Institute for War and Peace Reporting | Giving Voice, Driving Change

IWPR Trains Afghan High Peace Council

Sessions held on building public trust and reporting news clearly.
By IWPR Afghanistan
  • Attendees at the two-day IWPR training workshop for High Peace Council representatives in Kabul. (Photo: IWPR)
    Attendees at the two-day IWPR training workshop for High Peace Council representatives in Kabul. (Photo: IWPR)

Representatives of Afghanistan’s High Peace Council (HPC), the body tasked with forging reconciliation with the Taleban, have received training in essential communications skills during a two-day IWPR workshop.

Public awareness officers from 12 provincial departments attended the January 25-26 training at the Inter-Continental hotel in Kabul.

The Council mediates between the government and the insurgents, and has suffered numerous casualties as a result of its work.

“Since the establishment of the High Peace Council five years ago, the council has lost 100 of its members,” Abdul Rahman Hamid, its head of public relations, told the inaugural workshop session. “However, we continue our work for bringing peace.”

In addition to violence, the HPC also struggles with a lack of public trust in its work.

(See also Afghanistan's High Peace Council: Five Years On).

IWPR is working with provincial HPC spokespersons to help them engage with the public and the media on peace and reconciliation issues.

“We can build peace by understanding ways that would lead to peace initiatives. Training programmes are a necessary component of enabling HPC’s provincial outreach staff in their communication efforts,” said Abdul Qahar Jawad, IWPR Afghanistan deputy country director.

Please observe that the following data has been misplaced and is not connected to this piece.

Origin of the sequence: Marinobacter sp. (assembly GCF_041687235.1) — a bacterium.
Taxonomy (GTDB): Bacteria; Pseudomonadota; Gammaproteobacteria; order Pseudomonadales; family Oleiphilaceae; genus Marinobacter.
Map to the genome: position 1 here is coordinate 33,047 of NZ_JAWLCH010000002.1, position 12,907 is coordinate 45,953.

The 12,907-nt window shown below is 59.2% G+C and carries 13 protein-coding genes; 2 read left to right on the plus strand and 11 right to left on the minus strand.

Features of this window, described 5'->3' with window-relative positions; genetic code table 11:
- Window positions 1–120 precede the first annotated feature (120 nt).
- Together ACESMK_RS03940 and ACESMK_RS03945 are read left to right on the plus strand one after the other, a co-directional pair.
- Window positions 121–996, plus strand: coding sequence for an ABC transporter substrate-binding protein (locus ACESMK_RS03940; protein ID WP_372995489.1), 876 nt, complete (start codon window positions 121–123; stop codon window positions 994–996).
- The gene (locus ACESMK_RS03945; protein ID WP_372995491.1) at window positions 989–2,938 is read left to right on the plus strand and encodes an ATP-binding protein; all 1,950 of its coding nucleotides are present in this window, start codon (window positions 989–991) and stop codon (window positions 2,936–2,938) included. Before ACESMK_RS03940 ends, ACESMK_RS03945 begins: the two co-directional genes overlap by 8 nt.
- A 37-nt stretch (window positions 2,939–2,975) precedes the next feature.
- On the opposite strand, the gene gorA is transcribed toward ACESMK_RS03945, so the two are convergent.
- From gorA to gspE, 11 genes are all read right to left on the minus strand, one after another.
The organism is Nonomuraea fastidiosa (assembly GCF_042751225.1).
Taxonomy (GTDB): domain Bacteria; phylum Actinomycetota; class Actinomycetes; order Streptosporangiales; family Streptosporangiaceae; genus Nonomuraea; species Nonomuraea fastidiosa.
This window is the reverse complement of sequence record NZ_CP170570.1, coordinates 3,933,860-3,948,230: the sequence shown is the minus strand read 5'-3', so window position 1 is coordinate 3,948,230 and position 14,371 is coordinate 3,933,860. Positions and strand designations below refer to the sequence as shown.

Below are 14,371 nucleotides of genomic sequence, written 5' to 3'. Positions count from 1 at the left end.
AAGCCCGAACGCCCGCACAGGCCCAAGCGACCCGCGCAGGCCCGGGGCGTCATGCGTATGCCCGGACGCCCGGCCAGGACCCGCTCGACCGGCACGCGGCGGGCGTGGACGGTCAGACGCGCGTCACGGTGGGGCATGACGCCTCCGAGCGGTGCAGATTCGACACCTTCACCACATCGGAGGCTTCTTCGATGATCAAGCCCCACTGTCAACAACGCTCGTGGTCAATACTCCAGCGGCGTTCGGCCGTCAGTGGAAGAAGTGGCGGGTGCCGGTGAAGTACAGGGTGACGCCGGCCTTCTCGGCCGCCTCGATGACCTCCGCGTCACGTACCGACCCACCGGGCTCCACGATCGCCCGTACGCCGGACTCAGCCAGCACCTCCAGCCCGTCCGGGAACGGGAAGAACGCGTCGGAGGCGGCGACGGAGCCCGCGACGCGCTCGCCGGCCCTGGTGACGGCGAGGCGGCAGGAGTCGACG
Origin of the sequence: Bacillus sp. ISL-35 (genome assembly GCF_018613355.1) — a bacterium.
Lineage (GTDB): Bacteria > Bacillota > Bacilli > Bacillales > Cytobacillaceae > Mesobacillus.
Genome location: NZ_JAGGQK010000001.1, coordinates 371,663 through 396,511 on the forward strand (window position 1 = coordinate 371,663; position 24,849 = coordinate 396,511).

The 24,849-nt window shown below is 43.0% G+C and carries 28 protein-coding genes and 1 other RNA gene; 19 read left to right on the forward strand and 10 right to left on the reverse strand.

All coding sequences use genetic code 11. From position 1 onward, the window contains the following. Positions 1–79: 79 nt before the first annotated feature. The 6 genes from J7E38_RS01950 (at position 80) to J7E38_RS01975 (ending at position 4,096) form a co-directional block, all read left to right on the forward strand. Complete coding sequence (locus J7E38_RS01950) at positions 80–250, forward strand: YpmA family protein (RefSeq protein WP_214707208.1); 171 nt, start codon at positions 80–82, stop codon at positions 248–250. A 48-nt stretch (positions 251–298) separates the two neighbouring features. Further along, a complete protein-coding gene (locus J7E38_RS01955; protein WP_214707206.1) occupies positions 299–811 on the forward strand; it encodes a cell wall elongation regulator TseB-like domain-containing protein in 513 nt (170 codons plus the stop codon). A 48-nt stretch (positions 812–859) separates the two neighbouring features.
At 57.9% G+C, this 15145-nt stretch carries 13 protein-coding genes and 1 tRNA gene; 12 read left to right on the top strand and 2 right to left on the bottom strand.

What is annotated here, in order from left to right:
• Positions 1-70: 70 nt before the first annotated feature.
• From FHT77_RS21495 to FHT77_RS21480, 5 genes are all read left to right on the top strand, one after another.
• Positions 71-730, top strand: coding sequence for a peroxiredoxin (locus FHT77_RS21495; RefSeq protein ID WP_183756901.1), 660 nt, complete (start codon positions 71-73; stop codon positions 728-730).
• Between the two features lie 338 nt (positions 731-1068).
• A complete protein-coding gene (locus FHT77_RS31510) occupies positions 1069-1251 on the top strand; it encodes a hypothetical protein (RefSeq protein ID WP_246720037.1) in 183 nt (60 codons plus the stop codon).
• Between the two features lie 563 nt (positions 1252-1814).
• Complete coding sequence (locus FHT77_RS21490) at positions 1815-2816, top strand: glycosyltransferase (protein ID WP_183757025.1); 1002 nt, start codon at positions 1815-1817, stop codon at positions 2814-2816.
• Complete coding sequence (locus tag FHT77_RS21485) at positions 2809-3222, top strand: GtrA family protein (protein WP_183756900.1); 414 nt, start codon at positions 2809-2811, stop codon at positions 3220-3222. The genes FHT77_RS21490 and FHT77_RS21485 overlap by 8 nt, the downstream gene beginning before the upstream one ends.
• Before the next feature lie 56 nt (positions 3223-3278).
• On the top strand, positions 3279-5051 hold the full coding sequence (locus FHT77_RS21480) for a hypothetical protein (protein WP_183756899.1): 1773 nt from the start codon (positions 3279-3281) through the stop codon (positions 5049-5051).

The workshop covered how to report and write stories, how to take photographs and how to develop strategies for public relations.

IWPR Afghanistan project manager Munir Mehraban began by introducing participants to the principles of journalism.

He emphasised that articles needed to be clear, accurate and comprehensive while capturing the reader’s imagination.  Reporters needed to bear in mind the potential impact their words could have on the thoughts and behaviour of their audience, he told the workshop.

The second part of the workshop dealt with photojournalism. Mir Zaki Ansari, a journalism lecturer at Kabul university, explained how to take news photos and touched on other practical aspects of reporting.

For the final session, Hamid Obaidi, another journalism professor at Kabul university, showed participants how to develop a strategic plan.

“One of the topics necessary for the staff [to consider] is what kind of plan we make for a public awareness programme. This specifies our activities for one year, two year, or a five year period.”

Obaidi said the workshop had focused on developing a one-year plan.

“First, we considered what goals we want to achieve. For instance, integrating insurgents into the peace process. We should utilise the influence of local leaders, so as we bring in some of these people into the process.”

He said that recruiting the help of these powerbrokers could sometimes be more effective than trying to raise public awareness through television and radio.

The insurgents tended to trust local leaders more than the media, which they regarded as a tool of the government.

HPC provincial coordinator Toorialai Ameen said, “This workshop was very helpful for our provincial heads of public awareness because most of them are not professionals in this field. They still lacked all the necessary skills to raise public awareness.”

Ameen called for IWPR to carry out further trainings in other areas for Council staff.

Mohammad Zahir Khaliqyar said that for the last three years he had worked as the HPC’s public awareness officer in Bamyan province.

“Before attending the IWPR training, I did not know how to formulate or receive a message or how to promote it to others,” he said. “I also learned from IWPR how to make a strategic plan and what methods and means I can use to convey my message to the public.”

“I learned many things in this IWPR workshop,” agreed Sardar Wali Sarhadi, the head of public awareness in Zabul province. “Following it, [I am sure] my performance will improve.”

Sarhadi added that he hoped IWPR would follow the media training workshop with one on legal issues, as this would be of great use to HPC personnel.

Sher Afzal Popal, the head of public awareness in Herat province, said that his only criticism was that the workshop had been too short.

“We still learned things that I never knew before,” he said.

This report is part of the IWPR programme Afghan Reconciliation: Promoting Peace and Building Trust by Engaging Civil Society.

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